Shouting “we want health, we want the Environmental Impact Assessment [EIA],” and “save the nation with environmental protection,” members from several civic groups protested in front of the Taipei International Convention Center yesterday morning, urging the National Conference on Industrial Development to take the environment into consideration.
As the Ministry of Economic Affairs’ first National Conference on Industrial Development began, about 100 members from groups concerned about environmental issues held banners at the meeting’s entrance and stressed that environmental protection should not be separated from economic development.
The groups said the ministry had included discussions on whether the current EIA mechanism is suitable in the meeting’s agenda, but that they feared that without civic groups’ participation a decision to abandon the mechanism could be reached through “black box operations.”
“The [Environmental Protection Administration’s] veto power over the EIA cannot be abolished,” they said, adding that the status of the current EIA mechanism is in doubt because draft acts such as the national land planning act, the greenhouse gas reduction act, the wetland act and the coastline act as well as other related policies have not yet been formalized.
They also said the government should safeguard the environment for the public and use EIAs to drive industrial transformation, rather than abolishing it.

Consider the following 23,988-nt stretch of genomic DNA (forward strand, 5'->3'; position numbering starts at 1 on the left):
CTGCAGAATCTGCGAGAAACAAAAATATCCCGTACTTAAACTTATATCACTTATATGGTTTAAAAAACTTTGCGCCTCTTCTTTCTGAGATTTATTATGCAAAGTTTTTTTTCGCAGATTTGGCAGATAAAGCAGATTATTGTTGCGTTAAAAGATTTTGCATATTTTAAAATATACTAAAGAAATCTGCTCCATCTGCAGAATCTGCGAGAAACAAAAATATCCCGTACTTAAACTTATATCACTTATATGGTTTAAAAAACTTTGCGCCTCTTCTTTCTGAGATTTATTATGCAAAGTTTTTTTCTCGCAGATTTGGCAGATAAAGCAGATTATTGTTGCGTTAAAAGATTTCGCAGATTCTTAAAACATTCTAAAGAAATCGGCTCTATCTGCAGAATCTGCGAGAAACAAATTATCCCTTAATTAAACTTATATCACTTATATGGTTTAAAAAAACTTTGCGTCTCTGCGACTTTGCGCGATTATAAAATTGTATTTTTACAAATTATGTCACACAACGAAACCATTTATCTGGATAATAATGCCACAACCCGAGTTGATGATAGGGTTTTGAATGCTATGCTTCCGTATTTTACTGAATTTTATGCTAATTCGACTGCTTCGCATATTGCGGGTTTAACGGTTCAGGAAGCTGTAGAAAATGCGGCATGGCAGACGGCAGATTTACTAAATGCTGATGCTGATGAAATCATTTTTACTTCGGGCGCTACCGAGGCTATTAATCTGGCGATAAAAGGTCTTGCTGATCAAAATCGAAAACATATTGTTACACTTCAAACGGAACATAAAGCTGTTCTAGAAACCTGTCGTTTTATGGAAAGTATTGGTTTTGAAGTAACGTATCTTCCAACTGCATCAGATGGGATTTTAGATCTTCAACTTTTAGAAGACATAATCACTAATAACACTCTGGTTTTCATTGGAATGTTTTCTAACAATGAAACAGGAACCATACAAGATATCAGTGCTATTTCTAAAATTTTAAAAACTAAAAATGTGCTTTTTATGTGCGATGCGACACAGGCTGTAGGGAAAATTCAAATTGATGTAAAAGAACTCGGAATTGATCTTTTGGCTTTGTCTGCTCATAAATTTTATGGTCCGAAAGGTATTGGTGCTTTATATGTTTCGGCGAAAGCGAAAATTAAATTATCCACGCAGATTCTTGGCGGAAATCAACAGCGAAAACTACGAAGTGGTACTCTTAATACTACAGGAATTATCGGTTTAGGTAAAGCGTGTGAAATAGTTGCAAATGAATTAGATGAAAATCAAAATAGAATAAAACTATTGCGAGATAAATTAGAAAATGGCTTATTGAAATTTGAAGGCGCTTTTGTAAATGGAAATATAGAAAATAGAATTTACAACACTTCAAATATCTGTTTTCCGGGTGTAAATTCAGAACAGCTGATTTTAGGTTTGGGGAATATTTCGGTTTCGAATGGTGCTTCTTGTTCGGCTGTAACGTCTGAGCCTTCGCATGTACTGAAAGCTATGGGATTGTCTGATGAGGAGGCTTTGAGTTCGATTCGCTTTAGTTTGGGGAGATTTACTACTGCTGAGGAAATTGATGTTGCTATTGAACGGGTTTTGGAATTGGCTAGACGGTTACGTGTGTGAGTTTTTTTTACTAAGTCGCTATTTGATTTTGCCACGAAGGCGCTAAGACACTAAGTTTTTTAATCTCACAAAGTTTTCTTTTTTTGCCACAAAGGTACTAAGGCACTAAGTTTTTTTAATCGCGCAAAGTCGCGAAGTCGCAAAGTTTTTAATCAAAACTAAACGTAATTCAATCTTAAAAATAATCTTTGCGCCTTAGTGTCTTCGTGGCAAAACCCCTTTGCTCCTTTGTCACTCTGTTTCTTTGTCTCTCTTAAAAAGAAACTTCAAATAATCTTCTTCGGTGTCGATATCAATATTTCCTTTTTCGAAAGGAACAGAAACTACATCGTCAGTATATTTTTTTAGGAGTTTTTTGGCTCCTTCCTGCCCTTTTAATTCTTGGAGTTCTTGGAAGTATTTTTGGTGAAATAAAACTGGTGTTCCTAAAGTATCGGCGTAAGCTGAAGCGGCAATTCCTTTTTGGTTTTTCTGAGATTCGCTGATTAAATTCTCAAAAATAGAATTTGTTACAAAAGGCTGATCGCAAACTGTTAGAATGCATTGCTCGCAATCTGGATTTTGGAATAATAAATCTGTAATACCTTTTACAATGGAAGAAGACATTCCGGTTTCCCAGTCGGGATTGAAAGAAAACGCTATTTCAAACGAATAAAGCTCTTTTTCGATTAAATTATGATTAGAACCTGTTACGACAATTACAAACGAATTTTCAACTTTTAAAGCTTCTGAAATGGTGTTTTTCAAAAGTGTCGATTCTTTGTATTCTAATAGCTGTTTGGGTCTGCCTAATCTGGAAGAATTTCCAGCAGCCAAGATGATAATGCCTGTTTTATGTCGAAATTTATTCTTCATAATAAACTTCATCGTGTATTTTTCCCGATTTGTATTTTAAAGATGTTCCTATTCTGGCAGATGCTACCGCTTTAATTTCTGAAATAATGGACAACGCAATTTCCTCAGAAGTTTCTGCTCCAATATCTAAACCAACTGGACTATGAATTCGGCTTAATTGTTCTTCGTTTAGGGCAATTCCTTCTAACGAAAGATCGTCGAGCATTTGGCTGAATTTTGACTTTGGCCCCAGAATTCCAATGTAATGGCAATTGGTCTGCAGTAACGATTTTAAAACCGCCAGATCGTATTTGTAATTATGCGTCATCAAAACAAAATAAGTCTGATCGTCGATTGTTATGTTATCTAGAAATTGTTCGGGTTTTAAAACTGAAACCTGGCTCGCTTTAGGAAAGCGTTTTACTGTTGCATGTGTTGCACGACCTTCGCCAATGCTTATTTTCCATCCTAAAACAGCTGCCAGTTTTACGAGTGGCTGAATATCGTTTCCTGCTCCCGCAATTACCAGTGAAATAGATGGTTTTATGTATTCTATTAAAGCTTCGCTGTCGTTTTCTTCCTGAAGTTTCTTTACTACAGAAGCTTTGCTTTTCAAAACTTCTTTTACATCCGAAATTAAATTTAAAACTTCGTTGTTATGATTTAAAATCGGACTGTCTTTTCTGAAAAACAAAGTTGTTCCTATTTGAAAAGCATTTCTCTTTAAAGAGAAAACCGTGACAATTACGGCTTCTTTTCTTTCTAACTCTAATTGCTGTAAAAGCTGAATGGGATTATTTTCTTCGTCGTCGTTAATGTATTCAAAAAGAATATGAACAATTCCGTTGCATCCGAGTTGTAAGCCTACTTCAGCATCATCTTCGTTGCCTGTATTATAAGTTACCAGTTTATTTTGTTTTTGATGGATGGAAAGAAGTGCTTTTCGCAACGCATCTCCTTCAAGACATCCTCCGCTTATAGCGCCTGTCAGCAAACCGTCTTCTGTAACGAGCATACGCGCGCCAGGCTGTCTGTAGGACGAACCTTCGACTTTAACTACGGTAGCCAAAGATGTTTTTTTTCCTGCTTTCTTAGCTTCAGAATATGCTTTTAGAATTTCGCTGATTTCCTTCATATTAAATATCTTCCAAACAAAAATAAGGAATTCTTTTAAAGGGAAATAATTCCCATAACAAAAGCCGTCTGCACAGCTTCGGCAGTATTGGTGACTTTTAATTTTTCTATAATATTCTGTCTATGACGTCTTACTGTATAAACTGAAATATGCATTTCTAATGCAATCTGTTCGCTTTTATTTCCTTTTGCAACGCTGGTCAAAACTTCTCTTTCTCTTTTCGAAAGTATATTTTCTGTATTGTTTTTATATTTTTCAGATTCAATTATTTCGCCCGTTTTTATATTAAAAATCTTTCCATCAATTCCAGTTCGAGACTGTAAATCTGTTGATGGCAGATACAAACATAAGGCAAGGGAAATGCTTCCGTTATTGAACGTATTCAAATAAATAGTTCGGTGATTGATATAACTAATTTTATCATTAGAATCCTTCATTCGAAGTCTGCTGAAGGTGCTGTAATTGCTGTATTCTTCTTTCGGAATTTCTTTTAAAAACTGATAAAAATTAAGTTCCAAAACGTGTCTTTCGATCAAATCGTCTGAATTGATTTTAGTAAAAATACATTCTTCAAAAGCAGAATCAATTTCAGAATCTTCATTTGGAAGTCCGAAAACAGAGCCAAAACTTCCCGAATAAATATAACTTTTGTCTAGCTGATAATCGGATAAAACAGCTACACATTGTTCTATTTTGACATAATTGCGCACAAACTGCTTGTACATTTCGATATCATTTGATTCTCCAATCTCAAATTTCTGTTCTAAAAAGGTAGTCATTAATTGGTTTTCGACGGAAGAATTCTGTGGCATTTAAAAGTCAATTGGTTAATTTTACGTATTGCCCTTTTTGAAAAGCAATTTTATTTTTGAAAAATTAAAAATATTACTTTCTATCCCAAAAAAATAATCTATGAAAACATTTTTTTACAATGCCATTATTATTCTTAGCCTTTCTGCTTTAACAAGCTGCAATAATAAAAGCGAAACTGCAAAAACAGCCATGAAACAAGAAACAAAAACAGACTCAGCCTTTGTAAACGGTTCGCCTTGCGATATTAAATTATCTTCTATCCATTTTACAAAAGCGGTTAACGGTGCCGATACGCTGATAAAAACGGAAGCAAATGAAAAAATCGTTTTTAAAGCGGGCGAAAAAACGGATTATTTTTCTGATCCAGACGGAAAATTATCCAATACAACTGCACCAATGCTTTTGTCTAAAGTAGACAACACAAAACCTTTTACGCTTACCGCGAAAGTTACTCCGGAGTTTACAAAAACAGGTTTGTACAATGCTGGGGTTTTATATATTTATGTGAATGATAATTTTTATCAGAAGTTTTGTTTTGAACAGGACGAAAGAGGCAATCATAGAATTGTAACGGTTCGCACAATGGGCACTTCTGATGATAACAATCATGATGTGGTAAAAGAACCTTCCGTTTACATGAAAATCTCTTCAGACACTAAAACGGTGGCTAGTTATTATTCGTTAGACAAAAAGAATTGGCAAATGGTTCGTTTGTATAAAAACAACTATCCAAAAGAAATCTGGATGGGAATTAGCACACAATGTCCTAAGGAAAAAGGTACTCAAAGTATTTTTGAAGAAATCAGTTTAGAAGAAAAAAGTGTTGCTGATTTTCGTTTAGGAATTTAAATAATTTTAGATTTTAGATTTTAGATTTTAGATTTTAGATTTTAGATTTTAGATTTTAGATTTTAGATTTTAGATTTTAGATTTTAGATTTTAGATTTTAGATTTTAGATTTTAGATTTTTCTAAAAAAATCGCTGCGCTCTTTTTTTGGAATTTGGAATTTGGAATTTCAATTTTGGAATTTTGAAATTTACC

Wu Li-huei (吳麗慧), a member of the Taiwan Environmental Protection Union’s Changhua office, said descriptions such as “high quality transformation of industrial structure” are used at such meetings to deceive the public, when in fact the expansion of the petrochemical industry depends on high levels of water consumption and pollutant emissions, which may increase the risk of cancer to the public.
The Taiwan Ecological Stewardship Association said that while the installation of pollutant-reducing devices may increase companies’ costs at the time of purchase, the economic benefits will be clear in the long run.
Additionally, several fishermen from Yunlin County’s Mailiao Township (麥寮) said Formosa Group’s naphtha cracker had impacted the fish-farming industry over a long period, and may have also caused harm to residents’ health, so they were opposed to any further expansion of the plant.
In response to the protest, the ministry said that the fixed quota for civic participation in the conference is limited, and while the groups’ suggestions will be referred to, the meeting is more focused on economic development issues such as industrial transformation and innovation.